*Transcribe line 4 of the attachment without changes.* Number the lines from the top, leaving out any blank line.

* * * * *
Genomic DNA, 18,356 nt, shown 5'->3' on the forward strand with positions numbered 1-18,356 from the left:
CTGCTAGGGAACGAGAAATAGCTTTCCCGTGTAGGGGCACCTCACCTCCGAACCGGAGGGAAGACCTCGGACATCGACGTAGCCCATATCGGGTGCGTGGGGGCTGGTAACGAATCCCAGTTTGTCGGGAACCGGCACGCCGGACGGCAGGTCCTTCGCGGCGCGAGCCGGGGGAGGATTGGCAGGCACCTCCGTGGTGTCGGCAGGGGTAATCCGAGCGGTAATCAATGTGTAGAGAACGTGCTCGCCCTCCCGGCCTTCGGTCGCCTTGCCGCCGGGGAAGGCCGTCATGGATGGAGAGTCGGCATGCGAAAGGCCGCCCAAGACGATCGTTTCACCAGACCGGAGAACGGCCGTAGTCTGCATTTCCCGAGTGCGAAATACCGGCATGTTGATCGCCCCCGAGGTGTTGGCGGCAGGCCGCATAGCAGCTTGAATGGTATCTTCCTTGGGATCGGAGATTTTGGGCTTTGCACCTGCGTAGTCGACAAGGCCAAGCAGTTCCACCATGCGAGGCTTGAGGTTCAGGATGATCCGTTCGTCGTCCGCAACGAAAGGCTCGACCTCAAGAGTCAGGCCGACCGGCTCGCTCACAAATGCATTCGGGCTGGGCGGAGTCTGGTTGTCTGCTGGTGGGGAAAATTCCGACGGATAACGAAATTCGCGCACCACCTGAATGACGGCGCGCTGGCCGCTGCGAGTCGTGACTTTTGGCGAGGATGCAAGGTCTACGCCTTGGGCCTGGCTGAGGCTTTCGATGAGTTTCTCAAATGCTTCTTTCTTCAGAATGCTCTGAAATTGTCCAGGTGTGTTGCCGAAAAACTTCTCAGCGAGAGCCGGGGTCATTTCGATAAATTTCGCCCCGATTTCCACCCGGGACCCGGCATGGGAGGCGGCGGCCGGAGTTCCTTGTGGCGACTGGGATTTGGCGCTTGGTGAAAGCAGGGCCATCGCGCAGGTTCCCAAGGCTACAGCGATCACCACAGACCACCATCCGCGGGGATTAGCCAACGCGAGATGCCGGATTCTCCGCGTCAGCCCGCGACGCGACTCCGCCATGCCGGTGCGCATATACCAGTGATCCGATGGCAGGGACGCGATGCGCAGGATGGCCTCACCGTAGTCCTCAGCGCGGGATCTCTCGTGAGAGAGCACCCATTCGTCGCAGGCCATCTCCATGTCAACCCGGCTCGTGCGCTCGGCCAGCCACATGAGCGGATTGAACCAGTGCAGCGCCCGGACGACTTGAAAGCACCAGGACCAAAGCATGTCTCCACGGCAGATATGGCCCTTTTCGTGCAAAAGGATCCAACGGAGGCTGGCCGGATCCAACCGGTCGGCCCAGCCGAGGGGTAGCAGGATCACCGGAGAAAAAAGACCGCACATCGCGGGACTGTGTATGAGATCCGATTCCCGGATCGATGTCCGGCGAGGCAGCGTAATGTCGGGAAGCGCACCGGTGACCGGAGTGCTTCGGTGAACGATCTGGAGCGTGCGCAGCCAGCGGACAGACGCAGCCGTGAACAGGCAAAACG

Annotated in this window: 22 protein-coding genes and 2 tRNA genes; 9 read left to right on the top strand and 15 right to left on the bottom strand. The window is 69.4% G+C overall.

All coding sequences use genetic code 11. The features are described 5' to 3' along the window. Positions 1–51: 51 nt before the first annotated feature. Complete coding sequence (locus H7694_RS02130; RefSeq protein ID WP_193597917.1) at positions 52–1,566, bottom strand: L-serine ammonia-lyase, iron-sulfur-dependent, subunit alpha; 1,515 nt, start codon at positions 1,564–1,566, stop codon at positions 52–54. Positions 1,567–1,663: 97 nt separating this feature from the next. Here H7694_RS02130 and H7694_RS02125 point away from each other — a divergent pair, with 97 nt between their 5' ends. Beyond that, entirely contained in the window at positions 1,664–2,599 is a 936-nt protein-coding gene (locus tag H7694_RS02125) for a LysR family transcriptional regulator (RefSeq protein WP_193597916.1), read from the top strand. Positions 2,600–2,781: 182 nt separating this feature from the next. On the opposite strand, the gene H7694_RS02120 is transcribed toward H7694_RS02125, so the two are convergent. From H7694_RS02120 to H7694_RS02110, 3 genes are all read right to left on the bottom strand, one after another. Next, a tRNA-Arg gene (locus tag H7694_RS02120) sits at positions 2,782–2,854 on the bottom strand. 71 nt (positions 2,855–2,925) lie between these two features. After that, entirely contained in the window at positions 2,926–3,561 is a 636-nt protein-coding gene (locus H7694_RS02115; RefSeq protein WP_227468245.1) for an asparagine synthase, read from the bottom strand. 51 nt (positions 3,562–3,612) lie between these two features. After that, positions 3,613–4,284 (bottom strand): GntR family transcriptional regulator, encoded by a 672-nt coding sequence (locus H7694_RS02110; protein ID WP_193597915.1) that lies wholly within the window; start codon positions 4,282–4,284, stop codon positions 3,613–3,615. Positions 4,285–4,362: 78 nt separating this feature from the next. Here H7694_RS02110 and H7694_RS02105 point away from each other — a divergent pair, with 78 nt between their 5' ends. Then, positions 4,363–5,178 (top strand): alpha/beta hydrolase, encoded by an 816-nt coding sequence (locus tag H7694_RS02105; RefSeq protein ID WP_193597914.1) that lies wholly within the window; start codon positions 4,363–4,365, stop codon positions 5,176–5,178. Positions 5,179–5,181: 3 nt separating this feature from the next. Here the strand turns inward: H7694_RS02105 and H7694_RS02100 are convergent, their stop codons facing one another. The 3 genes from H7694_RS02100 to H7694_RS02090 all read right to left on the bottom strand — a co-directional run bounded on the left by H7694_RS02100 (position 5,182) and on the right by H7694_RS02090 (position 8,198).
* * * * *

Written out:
All coding sequences use genetic code 11. The features are described 5' to 3' along the window. Positions 1–51: 51 nt before the first annotated feature. Complete coding sequence (locus H7694_RS02130; RefSeq protein ID WP_193597917.1) at positions 52–1,566, bottom strand: L-serine ammonia-lyase, iron-sulfur-dependent, subunit alpha; 1,515 nt, start codon at positions 1,564–1,566, stop codon at positions 52–54. Positions 1,567–1,663: 97 nt separating this feature from the next. Here H7694_RS02130 and H7694_RS02125 point away from each other — a divergent pair, with 97 nt between their 5' ends. Beyond that, entirely contained in the window at positions 1,664–2,599 is a 936-nt protein-coding gene (locus tag H7694_RS02125) for a LysR family transcriptional regulator (RefSeq protein WP_193597916.1), read from the top strand. Positions 2,600–2,781: 182 nt separating this feature from the next. On the opposite strand, the gene H7694_RS02120 is transcribed toward H7694_RS02125, so the two are convergent. From H7694_RS02120 to H7694_RS02110, 3 genes are all read right to left on the bottom strand, one after another. Next, a tRNA-Arg gene (locus tag H7694_RS02120) sits at positions 2,782–2,854 on the bottom strand. 71 nt (positions 2,855–2,925) lie between these two features. After that, entirely contained in the window at positions 2,926–3,561 is a 636-nt protein-coding gene (locus H7694_RS02115; RefSeq protein WP_227468245.1) for an asparagine synthase, read from the bottom strand. 51 nt (positions 3,562–3,612) lie between these two features. After that, positions 3,613–4,284 (bottom strand): GntR family transcriptional regulator, encoded by a 672-nt coding sequence (locus H7694_RS02110; protein ID WP_193597915.1) that lies wholly within the window; start codon positions 4,282–4,284, stop codon positions 3,613–3,615. Positions 4,285–4,362: 78 nt separating this feature from the next. Here H7694_RS02110 and H7694_RS02105 point away from each other — a divergent pair, with 78 nt between their 5' ends. Then, positions 4,363–5,178 (top strand): alpha/beta hydrolase, encoded by an 816-nt coding sequence (locus tag H7694_RS02105; RefSeq protein ID WP_193597914.1) that lies wholly within the window; start codon positions 4,363–4,365, stop codon positions 5,176–5,178. Positions 5,179–5,181: 3 nt separating this feature from the next. Here the strand turns inward: H7694_RS02105 and H7694_RS02100 are convergent, their stop codons facing one another. The 3 genes from H7694_RS02100 to H7694_RS02090 all read right to left on the bottom strand — a co-directional run bounded on the left by H7694_RS02100 (position 5,182) and on the right by H7694_RS02090 (position 8,198).